How to Ease Sciatica

Updated March 23, 2017

Pain that radiates along the sciatic nerve is called sciatica. The sciatic nerve is the longest nerve in the body; it begins at the spine and travels down the buttocks and down the back of each leg. Sciatica has many causes, including herniated discs, degenerative arthritis, vascular problems and injury, according to the American Medical Association. Most people recover from sciatica within a few weeks without treatment, but you can take steps to ease the pain in the meantime.

Rest as much as possible for the first few days of symptoms to allow the inflammation to go down.

The American Academy of Orthopedic Surgeons (AAOS) recommends trying an anti-inflammatory medication such as ibuprofen to relieve pain and inflammation.

Apply a cold compress at the first sign of symptoms to decrease pain and reduce inflammation of the sciatic nerve. The Mayo Clinic recommends wrapping an ice pack in a towel and applying it to the painful area for 15 to 20 minutes several times a day.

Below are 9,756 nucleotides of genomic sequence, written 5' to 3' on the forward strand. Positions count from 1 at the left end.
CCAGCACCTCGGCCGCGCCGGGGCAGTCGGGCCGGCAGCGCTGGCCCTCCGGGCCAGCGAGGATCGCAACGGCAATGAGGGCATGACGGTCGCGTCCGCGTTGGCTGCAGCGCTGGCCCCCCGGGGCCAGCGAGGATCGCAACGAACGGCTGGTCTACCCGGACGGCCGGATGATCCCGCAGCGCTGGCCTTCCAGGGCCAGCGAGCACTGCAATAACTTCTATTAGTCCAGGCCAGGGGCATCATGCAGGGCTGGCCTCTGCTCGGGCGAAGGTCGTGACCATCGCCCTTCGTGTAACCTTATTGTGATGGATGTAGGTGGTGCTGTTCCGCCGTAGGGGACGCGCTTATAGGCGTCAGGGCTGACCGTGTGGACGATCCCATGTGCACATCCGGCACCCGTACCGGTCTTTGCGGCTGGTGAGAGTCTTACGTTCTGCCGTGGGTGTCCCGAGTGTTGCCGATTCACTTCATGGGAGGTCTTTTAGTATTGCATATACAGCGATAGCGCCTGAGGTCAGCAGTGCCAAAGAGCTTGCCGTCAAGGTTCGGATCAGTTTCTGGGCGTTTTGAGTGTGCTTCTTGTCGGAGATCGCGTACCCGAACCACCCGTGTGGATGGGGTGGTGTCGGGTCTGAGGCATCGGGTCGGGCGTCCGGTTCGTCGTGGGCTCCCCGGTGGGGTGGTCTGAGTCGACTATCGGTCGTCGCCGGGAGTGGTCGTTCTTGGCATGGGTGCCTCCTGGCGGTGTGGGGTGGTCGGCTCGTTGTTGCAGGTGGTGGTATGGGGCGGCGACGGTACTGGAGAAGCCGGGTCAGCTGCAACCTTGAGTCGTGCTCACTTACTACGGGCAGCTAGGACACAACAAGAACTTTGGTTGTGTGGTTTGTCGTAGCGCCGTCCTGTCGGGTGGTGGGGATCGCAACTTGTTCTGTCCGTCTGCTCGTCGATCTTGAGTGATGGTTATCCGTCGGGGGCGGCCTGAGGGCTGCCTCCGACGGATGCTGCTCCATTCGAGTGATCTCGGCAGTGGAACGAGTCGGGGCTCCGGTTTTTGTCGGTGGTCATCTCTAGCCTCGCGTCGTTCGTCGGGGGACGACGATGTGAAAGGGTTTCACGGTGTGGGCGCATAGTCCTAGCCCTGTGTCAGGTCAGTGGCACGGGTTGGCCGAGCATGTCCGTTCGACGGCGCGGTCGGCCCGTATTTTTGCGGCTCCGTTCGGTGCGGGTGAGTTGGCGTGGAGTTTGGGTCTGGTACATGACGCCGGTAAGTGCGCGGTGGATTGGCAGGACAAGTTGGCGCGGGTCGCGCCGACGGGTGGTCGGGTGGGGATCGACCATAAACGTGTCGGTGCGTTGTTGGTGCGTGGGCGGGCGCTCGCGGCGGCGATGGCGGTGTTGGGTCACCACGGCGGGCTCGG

Try applying heat to painful spots. Alternating between a heating pad and a cold compress can help relieve pain after you have had symptoms for a couple of days.

Be active as soon as you can. Stretching, walking and other low-impact physical activities are good choices. Avoid activities that require twisting or bouncing.

See your doctor if your symptoms do not improve. Prescription medications, physiotherapy, steroid injections and surgery are treatment options for people with severe sciatica.


When your condition begins to improve, consider beginning an exercise routine that includes aerobic activity and strength training, which may reduce the risk of back problems, according to the Mayo Clinic.


Seek immediate medical attention if you have nerve pressure that causes you to lose bladder or bowel control or if you experience numbness and tingling in the genital area. This is a sign of a herniated disk that requires immediate surgery, according to the AAOS. Talk to your doctor before starting a new exercise program, and be sure to perform exercises correctly to prevent injury.

Things You'll Need

  • Ice pack
  • Towel
  • Heating pad
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About the Author

Shannon Cotton is a freelance writer covering a variety of topics, including parenting, health and lifestyle. After nine years of writing for a weekly newspaper, she took her love of writing to the Web. Cotton attended Tarleton State University and received her bachelor’s degree in 2003.